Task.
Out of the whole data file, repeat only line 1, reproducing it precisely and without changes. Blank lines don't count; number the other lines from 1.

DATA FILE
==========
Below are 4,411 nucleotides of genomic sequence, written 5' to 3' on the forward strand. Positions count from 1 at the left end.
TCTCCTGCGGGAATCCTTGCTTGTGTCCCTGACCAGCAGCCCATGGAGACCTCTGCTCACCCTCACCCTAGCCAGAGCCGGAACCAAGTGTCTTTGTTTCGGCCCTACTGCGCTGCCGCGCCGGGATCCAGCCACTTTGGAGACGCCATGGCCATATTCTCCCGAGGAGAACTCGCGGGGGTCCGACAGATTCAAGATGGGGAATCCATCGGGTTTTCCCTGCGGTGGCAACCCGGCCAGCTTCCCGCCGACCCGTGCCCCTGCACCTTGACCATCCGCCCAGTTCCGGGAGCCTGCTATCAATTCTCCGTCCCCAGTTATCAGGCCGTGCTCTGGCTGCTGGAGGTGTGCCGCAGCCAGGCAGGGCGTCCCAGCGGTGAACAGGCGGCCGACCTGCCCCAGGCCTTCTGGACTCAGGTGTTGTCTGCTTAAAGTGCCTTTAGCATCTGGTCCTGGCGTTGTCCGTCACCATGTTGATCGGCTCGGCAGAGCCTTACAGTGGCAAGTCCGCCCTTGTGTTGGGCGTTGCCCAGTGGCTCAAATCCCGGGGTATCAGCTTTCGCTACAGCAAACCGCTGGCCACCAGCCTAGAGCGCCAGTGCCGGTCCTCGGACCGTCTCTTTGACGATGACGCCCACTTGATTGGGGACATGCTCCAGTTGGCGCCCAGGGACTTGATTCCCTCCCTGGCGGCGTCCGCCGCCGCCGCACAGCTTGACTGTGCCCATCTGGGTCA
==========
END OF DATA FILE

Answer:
Below are 4,411 nucleotides of genomic sequence, written 5' to 3' on the forward strand. Positions count from 1 at the left end.